Wednesday, September 26, 2012

Speaking the language

I was talking with some people today about how many words in the English language are specialized; they're only used by small fractions of the population. Like "odontoblast," "jabiru," and "gallet," from the worlds of dentistry, ornithology, and masonry, respectively. Many occupations have their own special languages. Geologists might talk about chert, gneiss, and the vadose zone, while doctors speak of tachycardia, cyanosis, and the corpus callosum. In fact, that's one of the difficult parts about writing characters who share a profession if you're an outsider to that profession: getting the language right, whether your setting is a hospital, a restaurant kitchen, a military base, a police station, or a dance studio. (The other challenge is to keep it intelligible to those readers who are not insiders.)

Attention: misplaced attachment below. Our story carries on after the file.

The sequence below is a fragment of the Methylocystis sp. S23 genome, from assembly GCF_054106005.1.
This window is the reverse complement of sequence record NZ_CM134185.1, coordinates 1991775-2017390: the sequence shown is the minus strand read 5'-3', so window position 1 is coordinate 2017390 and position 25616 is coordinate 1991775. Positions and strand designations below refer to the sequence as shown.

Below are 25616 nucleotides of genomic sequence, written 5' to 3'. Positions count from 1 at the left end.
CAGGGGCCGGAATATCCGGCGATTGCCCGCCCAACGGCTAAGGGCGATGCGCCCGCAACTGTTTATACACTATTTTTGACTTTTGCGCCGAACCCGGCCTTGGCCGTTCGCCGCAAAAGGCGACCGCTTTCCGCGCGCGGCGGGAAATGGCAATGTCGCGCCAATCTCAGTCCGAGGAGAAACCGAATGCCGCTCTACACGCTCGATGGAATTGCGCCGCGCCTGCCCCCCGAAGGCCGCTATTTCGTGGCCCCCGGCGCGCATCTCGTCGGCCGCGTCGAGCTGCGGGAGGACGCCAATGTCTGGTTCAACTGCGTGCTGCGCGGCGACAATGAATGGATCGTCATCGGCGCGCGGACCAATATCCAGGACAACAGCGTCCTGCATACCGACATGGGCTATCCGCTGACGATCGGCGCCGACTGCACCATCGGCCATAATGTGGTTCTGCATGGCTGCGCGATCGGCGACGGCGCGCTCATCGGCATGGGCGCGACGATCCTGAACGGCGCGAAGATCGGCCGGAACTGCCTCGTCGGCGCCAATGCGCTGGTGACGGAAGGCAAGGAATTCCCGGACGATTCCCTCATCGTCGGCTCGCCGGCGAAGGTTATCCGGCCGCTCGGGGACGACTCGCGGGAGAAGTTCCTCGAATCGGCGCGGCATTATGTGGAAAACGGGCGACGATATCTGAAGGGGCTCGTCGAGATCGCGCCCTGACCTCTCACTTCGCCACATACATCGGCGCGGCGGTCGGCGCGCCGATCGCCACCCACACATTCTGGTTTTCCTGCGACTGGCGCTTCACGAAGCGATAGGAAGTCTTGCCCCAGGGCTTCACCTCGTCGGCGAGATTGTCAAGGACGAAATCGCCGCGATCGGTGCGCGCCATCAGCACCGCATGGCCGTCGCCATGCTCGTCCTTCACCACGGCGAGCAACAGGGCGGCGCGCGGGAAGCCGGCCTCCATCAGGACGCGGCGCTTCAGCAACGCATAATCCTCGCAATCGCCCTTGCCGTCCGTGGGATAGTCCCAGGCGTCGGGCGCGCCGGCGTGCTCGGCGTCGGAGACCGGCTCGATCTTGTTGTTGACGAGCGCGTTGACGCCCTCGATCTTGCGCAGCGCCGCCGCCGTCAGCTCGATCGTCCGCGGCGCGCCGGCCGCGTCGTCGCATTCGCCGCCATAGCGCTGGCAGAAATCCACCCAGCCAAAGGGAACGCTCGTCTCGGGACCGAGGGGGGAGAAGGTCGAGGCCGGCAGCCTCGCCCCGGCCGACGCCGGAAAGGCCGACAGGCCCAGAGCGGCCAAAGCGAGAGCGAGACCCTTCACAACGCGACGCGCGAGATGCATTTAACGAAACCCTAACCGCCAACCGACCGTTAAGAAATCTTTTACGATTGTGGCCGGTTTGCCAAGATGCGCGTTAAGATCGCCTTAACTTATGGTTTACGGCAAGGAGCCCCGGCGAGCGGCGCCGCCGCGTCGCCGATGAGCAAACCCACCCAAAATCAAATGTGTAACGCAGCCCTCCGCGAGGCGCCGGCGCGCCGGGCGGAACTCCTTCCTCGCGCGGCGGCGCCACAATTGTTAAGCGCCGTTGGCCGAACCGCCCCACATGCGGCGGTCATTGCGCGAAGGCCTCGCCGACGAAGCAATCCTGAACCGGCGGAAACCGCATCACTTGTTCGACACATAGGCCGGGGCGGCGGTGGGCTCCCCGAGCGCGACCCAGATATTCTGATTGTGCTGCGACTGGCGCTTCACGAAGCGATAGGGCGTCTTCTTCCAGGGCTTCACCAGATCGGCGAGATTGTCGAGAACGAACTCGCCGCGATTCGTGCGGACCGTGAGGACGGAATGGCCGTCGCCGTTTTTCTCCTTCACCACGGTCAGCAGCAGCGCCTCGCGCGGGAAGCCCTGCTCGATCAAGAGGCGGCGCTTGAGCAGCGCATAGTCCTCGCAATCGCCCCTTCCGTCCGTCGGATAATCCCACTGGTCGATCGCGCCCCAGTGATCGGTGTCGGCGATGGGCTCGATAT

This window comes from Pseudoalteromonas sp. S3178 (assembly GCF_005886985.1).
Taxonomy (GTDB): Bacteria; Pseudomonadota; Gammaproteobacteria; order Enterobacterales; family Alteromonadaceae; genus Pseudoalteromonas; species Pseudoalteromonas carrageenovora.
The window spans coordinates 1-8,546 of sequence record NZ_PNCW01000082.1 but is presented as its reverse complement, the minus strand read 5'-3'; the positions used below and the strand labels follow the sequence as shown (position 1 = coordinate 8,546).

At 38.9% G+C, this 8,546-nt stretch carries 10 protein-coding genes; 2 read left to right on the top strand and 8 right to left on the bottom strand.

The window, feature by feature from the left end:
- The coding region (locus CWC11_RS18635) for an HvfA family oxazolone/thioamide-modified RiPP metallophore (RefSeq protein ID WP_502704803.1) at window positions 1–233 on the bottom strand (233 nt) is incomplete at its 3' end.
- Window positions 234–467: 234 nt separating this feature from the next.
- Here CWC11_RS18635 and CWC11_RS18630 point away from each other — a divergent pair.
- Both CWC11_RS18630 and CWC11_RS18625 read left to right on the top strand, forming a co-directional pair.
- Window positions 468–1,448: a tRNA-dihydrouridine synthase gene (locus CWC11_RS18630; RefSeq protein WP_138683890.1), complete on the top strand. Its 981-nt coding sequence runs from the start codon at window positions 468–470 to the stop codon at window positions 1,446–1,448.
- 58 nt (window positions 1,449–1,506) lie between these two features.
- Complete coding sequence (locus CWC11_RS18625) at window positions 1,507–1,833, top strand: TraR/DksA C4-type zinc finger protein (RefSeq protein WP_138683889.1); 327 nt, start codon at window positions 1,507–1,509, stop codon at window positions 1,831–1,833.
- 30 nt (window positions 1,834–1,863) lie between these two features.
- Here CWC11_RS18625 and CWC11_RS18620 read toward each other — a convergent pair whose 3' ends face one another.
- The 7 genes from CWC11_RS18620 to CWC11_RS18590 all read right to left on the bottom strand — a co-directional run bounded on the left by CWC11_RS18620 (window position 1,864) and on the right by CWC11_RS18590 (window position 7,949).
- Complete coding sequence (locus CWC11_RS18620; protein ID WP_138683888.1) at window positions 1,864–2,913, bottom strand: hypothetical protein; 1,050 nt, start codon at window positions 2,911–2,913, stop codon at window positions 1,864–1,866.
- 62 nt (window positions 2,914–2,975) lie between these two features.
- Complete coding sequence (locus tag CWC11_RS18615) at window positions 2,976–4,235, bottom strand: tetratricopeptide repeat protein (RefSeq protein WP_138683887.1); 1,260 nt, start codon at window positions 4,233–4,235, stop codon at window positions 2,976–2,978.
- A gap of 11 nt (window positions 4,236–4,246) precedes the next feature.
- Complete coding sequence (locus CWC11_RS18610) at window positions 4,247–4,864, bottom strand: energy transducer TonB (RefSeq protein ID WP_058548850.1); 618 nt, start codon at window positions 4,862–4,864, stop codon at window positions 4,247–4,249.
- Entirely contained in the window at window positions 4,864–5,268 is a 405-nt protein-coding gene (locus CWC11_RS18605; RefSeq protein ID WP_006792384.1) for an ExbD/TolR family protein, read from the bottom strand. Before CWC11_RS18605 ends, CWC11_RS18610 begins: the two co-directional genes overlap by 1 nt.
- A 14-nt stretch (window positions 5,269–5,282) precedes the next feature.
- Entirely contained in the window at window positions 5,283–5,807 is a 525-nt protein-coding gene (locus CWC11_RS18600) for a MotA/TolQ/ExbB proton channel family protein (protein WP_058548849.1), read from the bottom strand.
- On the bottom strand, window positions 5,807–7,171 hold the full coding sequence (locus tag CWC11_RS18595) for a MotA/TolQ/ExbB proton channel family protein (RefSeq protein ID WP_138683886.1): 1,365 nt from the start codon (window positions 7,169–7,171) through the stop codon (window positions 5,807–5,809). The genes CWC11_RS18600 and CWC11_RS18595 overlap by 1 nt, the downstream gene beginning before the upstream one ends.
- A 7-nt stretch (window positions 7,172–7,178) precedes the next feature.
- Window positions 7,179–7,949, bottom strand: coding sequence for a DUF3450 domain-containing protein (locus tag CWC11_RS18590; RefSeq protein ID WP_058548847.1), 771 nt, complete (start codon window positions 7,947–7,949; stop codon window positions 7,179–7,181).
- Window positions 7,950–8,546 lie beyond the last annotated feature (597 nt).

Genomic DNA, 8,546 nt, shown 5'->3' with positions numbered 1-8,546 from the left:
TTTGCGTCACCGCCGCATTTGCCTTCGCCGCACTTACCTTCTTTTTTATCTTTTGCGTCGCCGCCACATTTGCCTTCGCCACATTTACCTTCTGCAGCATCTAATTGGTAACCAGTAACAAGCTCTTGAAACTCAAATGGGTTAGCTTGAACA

Writers of books for children and teens can often skip this problem, because our characters usually don't have these occupational vocabularies. But sometimes our characters do live in specialized worlds--if they're Olympic gymnasts, for example. And of course there are other vocabulary issues, like slang and regionalisms.

Another challenge in getting the vocabulary right is in writing historical novels. I'm always fascinated by novels written in the 1920s, with the characters' references to "flivvers" and "runabouts" and "berries" and "brilliantine," and the frequency with which the phrase, "I'll tell the world!" is uttered. A time traveler from the early 1920s would be puzzled by our references to "surfing the web" or "texting" or "TiVo," not to mention "MRIs," "in vitro fertilization," or even "penicillin."

What "language" do your characters speak?

2 comments:

  1. Language can be so colorful and interesting. I'm really getting a kick out of listening to how people talk here in my new "cowboy town". Language is one of those things that can really make a character or story sing. And yes, getting the language right in historicals is a HUGE challenge. ^_^

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    1. That's where I find reading work written at the time is immensely helpful. Not that I've written historicals, but sometimes I like to immerse myself in a historical time period through reading.

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